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Co-distribution in rural areas: a case study
2002 (English)In: Preprints, International Working Seminar on Production Economics, 2002Conference paper, Published paper (Refereed)
Abstract [en]

Pajala, a village and a community in the north of Sweden, has 7500 inhabitants on an area of 7900 km2 which mean 1 inhabitant per km2. The numbers of inhabitants in the municipality are unfortunately decreasing. To stop the decreasing problem, Pajala need more chances of work and therefore they need more successful companies. A company competing on the global market (and the Swedish market), to be a part in a supply chain network, must mostly show high delivery service and short lead times. Is this really possible for a company placed in Pajala? Approximately twenty different transport-suppliers transport goods to and from companies in Pajala. But most of the transport-suppliers transport goods only once a week. Companies in Pajala, to be able to compete, should have the opportunity to send goods any day they want to send for shortening the delivery times to customers. One solution to this may be codistribution. Co-distribution means that different transportation-suppliers transport their goods in only one truck that goes to and from Pajala. A study has been performed in Pajala to investigate if co-distribution has any benefits in rural areas. A collection of data has been carried out mainly through questionnaires but also with interviews. Companies in Pajala and transportation-suppliers have been asked to answer questions like: How much goods do the companies order? How much goods do the transportation-suppliers have in their trucks? What do companies/transportation-suppliers know about co-distribution? The questionnaires show that 43% of the transportation-suppliers don’t drive trucks to/from Pajala with the luggage space full. This means that co-distribution and minimizing of the numbers of distribution is possible. The investigation shows that 54% of the companies don’t know that there are other transportation-suppliers than the one they have engaged. 59% of the companies haven’t thought about or don’t have knowledge about the word and meaning of co-distribution. These and other examples from the study will be discussed and presented in the article.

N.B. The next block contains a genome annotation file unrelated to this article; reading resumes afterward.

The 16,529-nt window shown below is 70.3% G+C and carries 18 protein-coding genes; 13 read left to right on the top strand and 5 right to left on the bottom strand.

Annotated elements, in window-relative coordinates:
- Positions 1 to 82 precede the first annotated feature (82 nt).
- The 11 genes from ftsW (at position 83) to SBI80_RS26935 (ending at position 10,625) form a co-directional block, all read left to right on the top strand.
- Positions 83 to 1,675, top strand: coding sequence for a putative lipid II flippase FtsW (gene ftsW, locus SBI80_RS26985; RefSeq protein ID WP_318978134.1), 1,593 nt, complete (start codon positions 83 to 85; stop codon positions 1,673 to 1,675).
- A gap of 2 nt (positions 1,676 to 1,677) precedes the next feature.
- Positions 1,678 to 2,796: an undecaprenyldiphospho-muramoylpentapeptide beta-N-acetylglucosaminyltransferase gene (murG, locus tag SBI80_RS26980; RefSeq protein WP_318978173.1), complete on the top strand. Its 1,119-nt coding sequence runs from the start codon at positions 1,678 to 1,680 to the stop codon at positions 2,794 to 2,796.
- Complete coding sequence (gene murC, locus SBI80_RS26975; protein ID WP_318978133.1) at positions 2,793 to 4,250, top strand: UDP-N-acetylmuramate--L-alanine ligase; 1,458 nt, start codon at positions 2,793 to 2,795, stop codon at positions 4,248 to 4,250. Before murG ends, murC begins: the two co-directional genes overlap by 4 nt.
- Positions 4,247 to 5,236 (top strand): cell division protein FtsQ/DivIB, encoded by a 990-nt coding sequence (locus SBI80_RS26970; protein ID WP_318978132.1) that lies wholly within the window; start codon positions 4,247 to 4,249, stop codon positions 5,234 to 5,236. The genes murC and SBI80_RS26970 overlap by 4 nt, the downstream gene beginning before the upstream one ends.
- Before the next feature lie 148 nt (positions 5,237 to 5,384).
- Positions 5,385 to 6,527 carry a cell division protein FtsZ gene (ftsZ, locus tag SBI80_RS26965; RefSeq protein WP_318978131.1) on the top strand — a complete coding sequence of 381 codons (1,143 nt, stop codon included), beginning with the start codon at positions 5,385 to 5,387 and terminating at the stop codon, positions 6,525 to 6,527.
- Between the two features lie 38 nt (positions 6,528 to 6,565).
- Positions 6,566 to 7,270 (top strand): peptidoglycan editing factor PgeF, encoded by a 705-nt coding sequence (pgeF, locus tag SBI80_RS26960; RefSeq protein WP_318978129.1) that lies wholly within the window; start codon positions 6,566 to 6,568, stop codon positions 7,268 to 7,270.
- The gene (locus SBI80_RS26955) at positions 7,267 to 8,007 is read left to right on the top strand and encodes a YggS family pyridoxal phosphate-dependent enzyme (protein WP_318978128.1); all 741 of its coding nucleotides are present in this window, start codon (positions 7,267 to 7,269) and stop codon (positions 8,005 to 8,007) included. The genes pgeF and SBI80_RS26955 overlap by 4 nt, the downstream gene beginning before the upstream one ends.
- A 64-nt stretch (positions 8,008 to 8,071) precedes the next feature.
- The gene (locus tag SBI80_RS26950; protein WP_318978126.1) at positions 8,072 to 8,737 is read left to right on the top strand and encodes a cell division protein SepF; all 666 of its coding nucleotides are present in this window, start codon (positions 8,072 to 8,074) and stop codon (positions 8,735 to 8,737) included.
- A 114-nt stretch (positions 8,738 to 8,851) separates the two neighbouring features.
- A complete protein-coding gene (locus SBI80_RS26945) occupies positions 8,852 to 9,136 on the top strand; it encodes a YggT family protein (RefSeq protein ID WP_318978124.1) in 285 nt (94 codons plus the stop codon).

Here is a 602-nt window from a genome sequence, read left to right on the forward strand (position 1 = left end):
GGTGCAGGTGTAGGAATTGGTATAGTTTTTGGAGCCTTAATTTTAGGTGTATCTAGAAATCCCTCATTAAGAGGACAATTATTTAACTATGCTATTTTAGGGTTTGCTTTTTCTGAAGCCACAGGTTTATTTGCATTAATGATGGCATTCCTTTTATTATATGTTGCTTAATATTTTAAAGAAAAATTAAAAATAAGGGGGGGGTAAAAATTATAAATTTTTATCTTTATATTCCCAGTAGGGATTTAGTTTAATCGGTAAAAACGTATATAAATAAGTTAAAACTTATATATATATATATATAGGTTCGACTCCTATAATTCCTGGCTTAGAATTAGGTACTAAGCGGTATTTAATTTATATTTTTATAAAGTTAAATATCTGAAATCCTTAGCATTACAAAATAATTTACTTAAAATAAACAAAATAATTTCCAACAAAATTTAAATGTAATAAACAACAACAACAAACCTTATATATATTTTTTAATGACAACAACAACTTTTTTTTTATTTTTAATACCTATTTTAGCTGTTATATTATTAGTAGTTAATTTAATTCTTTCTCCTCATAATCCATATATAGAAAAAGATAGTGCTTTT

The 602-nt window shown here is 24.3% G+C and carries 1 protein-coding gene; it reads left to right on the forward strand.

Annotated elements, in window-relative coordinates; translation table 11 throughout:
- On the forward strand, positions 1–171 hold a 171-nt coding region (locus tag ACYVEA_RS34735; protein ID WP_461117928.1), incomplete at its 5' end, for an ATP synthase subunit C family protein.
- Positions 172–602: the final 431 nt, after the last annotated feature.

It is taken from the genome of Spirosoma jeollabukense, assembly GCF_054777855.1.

Place, publisher, year, edition, pages
2002.
National Category
Production Engineering, Human Work Science and Ergonomics
Research subject
Industrial Logistics
Identifiers
URN: urn:nbn:se:ltu:diva-30297Local ID: 40ed80f0-77e3-11db-962b-000ea68e967bOAI: oai:DiVA.org:ltu-30297DiVA, id: diva2:1003524
Conference
International Working Seminar on Production Economics : 18/02/2002 - 22/02/2002
Note
Godkänd; 2002; 20061119 (ysko)Available from: 2016-09-30 Created: 2016-09-30 Last updated: 2017-11-25Bibliographically approved

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Hageback, Charlotte

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CiteExportLink to record
Permanent link

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Citation style
  • apa
  • harvard1
  • ieee
  • modern-language-association-8th-edition
  • vancouver
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More styles
Language
  • de-DE
  • en-GB
  • en-US
  • fi-FI
  • nn-NO
  • nn-NB
  • sv-SE
  • Other locale
More languages
Output format
  • html
  • text
  • asciidoc
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